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US banking concerns shift from crisis to growth woes

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After the collapse of two US banks and record outflows from smaller lenders, the banking industry is shifting its concern from an immediate crisis to a medium-term worry: economic growth.

Deposits held by small US banks dropped by a record $119 billion to $5.46 trillion after the collapse of Silicon Valley Bank on March 10, according to data released Friday by the Federal Reserve.

“We expect stress in the banking system to weigh on credit growth, which will in turn reduce real GDP growth,” Goldman Sachs analysts led by chief economist Jan Hatzius wrote in a note, referring to gross domestic product.

Financial markets remain unsettled by the lack of clarity on the government willingness to guarantee customer deposits, Hatzius wrote. Investors are also concerned about the shaken confidence of depositors and uncertainty looming over smaller banks, he added.

As customers move money from their checking accounts to park it into money market accounts, consumer spending will probably decrease, Torsten Slok, chief economist at Apollo Global Management, wrote in a note.

Tighter credit conditions will exert meaningful pressure on economic activity, but the effect will not be catastrophic unless the situation escalates into “full-blown crisis of confidence,” Barclays analysts wrote in a note last week.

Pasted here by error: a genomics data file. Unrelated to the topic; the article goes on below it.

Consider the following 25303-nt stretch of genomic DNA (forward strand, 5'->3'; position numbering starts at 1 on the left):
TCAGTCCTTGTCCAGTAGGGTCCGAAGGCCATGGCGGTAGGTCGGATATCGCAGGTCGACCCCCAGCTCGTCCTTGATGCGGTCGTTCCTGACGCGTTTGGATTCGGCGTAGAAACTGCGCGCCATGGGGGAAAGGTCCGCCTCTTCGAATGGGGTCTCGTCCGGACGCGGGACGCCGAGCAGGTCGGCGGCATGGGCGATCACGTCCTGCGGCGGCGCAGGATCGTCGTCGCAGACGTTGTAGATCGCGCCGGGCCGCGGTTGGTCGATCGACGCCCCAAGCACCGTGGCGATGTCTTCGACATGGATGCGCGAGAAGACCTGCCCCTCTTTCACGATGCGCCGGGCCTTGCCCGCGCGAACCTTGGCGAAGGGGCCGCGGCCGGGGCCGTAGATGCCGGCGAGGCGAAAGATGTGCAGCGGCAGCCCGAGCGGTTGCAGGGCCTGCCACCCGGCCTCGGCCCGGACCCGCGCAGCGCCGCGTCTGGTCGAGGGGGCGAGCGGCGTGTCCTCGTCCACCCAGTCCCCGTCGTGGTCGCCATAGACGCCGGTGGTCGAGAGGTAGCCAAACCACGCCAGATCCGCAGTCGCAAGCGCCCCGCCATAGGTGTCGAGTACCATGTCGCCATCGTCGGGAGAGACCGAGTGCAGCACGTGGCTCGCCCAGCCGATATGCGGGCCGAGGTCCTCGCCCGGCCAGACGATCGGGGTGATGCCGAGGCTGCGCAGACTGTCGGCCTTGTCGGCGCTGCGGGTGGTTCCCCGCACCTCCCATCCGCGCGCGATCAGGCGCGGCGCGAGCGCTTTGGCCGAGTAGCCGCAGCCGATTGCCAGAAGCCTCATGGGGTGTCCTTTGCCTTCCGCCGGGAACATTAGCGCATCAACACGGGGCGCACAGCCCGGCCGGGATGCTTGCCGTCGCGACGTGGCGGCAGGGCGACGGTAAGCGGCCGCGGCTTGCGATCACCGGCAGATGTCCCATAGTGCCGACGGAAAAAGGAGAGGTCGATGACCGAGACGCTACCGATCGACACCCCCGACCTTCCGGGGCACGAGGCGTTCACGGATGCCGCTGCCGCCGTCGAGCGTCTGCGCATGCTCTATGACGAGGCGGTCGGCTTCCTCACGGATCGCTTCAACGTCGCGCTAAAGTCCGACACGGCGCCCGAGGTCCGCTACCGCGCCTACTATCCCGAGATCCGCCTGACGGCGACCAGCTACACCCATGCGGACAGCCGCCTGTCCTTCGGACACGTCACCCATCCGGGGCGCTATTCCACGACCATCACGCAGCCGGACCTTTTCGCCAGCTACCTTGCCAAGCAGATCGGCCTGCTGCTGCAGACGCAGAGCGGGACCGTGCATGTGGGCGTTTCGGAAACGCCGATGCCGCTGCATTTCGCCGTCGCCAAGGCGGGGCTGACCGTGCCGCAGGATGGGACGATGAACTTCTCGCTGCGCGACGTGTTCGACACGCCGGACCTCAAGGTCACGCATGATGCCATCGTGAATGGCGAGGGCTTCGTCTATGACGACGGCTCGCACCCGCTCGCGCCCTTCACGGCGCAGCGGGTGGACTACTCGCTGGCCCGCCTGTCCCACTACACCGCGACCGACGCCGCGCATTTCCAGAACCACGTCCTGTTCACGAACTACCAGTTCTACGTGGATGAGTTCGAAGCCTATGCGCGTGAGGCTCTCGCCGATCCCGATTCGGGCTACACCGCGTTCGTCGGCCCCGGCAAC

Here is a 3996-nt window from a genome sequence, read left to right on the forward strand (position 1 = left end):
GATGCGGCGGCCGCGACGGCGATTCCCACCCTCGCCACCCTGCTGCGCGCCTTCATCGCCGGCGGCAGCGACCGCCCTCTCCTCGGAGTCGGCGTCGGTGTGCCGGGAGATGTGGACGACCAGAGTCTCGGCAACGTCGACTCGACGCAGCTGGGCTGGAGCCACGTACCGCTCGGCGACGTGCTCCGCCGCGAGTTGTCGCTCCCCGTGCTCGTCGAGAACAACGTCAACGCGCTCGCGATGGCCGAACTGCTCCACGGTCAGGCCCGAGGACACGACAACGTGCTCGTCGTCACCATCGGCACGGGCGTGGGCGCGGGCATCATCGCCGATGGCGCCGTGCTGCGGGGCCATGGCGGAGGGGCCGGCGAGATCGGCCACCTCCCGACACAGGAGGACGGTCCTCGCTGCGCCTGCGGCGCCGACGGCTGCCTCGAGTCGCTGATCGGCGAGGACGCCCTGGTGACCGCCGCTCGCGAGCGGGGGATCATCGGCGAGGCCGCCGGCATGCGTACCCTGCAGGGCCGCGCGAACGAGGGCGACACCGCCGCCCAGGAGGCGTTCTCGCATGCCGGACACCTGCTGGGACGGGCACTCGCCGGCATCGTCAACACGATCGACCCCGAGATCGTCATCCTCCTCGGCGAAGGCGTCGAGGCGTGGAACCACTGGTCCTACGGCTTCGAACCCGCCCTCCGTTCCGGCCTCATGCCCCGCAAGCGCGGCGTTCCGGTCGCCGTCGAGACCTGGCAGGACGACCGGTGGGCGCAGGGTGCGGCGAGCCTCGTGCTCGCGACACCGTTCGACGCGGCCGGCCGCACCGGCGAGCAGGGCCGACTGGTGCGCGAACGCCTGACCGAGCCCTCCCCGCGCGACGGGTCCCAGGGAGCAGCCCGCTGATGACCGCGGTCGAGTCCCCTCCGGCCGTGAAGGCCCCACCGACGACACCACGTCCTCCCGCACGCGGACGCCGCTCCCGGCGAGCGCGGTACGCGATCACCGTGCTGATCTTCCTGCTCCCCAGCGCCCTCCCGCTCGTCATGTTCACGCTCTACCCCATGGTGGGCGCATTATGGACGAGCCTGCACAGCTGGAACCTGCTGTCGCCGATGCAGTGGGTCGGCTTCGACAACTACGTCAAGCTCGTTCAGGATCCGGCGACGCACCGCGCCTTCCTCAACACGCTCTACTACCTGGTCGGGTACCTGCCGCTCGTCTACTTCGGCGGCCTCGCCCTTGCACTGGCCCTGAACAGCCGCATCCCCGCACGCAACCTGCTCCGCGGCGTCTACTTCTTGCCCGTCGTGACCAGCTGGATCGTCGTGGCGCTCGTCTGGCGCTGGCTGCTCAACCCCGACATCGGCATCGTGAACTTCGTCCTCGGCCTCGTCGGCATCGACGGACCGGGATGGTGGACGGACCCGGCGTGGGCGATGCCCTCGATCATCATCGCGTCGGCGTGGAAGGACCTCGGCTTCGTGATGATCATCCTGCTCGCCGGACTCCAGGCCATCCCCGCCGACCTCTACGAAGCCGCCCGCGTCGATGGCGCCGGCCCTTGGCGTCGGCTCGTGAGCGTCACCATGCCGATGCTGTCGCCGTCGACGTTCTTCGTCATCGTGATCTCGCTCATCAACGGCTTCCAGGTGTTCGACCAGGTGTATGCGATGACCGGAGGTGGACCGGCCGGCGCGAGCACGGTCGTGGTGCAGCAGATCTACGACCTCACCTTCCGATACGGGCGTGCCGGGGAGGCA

Recent stress in the banking sector and the possibility of a follow-on credit crunch bring the United States closer to recession, Minneapolis Fed President Neel Kashkari told CBS’ “Face the Nation” on Sunday.

Government policies, including insuring deposits for collapsed lenders Silicon Valley Bank and Signature Bank, and the provision of more liquidity to banks, have limited stress in the financial system, but not eliminated it, Goldman Sachs analysts wrote in a report.

US regulators announced on Monday they would backstop a deal for regional lender First Citizens BancShares (FCNCA.O) to acquire failed Silicon Valley Bank, triggering an estimated $20 billion hit to a government-run insurance fund.

The deal comes after the Federal Deposit Insurance Corporation (FDIC) took over Silicon Valley Bank on March 10 after depositors rushed to pull out their money in a bank run that also brought down Signature Bank (SBNY.O) and wiped out more than half the market value of several other US regional lenders.

“Banking system stress remains high, but there are some signs of stabilization,” Bank of America Corp (BAC.N) analysts wrote in a note. “Growth in bank emergency funding appears to be moderating.”

The Fed data should provide some assurance that funding strains will be more short-lived than feared, UBS analysts said in a note.

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